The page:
So that there is no confusion, the GE 56-5B high pressure compressor was rendered “Emergency” status by its designer/manufacturer.

The same Cactus 1549 aircraft with different crew double compressor stalled over Newark climbing up to cruise in Jan. 2009 three days prior to the Hudson regatta. 1549’s HPCs that stalled over the Bronx were the same units that stalled over Newark.  USAir didn’t replace these units, the only option by GEA’s terse emergency directive, both obviously and unmistakably deteriorated contrary to NTSB’s story of dud temperature sensor (Sorry, NTSB, a bum sensor doesn’t cause loud BANG with cabin electrical loss), with brand new 56-5Bs in the 72 hour layover. USAir put the plane and deteriorated HPCs back in service as is. Three days later 1549 took off from La Guardia, both engines stalled at 2800’ and the pilot glided down into the Hudson, and out waddled the bird story.   

The GE 56-5B line and Cactus 1549’s service record 100% undermine the bird story. Leaving only the matter of deconstructing the extensively edited audio tapes plus transcripts,  NTSB clown routine and media disinformation to explain how the fleece job was pulled off.   

GE Aviation sequestered 1549’s engines as soon as detached and/or salvaged and shipped them back to its Ohio headquarters, concealing the culprit HPCs. Not long after, the alleged story of “Branta Canadensis” “feathers” recovered from 1549’s engines emerged, as if any feather would loiter after a 140-150nm extended rinse cycle in the Hudson already riddled with innumerable detached waterfowl feathers.  USAir sequestered the two pilots in seclusion and imposed a media blackout. Then the spin doctors set to work transforming crew error which, if true that hit birds, would be monumental neglect, into “Hero pilot,” snubbing the flight attendants and ferry boat crews to focus on and idolize P-in-C, Chesley Sullenberger.  Then the spin went from the sublime to the ridiculous with a toweled off Chesley taking a bow to great applause at the Superbowl. No doubt each Superbowl fan and viewer personally received and read the GEA/EASA emergency directive, fully cognizant of the 56-5B disastrous service record, 1549’s double compressor stall over Newark, and magically rejuvenated temperature sensor which just happens to be backed up to redundancy and would never shutdown the engine even if all failed.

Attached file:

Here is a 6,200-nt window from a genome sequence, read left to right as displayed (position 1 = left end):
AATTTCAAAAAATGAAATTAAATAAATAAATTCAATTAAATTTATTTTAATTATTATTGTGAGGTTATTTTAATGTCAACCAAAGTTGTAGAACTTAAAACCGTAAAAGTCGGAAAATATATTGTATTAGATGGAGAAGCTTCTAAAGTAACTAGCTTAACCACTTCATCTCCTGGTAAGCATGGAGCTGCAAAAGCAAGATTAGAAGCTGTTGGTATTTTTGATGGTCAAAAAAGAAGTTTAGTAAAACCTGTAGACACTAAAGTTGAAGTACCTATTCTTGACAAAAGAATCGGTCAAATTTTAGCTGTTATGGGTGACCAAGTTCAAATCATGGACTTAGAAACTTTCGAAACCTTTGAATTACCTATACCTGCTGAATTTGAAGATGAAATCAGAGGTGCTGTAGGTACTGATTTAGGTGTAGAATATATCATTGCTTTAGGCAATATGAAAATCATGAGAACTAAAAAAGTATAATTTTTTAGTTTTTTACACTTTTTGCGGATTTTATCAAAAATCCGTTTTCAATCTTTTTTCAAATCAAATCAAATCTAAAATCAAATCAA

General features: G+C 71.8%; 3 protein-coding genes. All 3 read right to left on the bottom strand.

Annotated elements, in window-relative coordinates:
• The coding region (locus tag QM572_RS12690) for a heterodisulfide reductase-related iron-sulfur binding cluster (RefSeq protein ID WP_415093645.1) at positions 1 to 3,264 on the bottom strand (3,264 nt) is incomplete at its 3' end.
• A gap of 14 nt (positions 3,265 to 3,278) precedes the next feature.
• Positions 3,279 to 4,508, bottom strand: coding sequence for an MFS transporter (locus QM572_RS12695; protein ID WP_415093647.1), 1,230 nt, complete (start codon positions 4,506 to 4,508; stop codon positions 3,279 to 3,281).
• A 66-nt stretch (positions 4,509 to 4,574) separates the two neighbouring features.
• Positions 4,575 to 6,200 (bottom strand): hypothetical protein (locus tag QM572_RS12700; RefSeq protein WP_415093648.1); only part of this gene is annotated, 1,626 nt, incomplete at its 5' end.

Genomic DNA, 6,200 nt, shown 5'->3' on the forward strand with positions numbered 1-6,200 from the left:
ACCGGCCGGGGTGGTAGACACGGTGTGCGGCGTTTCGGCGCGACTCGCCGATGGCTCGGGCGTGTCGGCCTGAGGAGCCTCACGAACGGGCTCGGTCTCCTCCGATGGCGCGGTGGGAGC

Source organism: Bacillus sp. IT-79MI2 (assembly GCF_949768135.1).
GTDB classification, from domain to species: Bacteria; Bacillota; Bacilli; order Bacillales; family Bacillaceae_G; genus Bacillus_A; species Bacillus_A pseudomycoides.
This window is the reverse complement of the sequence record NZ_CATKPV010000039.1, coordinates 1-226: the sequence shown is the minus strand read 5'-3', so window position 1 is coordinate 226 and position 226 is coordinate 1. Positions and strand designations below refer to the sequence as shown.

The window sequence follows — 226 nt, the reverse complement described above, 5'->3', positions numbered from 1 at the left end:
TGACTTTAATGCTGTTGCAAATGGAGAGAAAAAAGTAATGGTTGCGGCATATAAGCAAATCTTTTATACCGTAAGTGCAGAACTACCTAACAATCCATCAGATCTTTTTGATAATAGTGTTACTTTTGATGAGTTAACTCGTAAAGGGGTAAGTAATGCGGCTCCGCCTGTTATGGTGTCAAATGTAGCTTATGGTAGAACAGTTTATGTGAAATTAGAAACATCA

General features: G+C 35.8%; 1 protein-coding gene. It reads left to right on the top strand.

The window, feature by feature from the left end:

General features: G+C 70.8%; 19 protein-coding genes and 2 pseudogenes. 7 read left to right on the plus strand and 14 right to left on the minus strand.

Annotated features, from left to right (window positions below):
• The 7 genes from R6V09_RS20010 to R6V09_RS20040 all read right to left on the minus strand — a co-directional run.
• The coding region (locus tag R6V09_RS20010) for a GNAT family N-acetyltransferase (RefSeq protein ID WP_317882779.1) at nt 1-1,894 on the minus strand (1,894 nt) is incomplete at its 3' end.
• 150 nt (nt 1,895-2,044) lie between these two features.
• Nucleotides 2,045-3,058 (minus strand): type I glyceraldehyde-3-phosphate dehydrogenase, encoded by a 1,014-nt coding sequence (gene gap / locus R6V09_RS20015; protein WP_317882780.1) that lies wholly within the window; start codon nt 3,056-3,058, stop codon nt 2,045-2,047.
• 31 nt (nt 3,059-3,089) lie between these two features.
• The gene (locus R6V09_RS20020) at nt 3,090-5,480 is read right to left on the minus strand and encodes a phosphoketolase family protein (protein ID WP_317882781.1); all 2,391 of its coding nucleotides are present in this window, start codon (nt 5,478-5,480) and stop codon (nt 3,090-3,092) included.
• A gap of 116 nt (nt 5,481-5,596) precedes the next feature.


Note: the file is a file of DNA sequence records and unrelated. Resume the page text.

Mark Hood’s story of penultimate to disembark the aircraft next to Chesley, even offering the P-in-C “After you, Sir!” is utterly impractical for several reasons:   

First: would mean the entire attendant staff, not just 1st class, and co-pilot were derelict negligent in leaving a passenger behind.  They were not. Evacuation was letter perfect except for some trying to grab their carryon.   

Second: Hood was outside that aircraft, drenched as all were in ankle- to shin-high frigid Hudson water or soaked life raft awaiting ferry rescue, for too long to be anywhere close in the timeline of second last. 

Third: No one in 1st class, including seat mate or Sullenberger, has corroborated his story. 

Many passengers were immediately interviewed by local media right after docking, still soaking wet, each ecstatic to be alive. Mark Hood, a few days later, was audibly aloof, tense, uncertain and nervous on a radio show that he contacted. Interesting.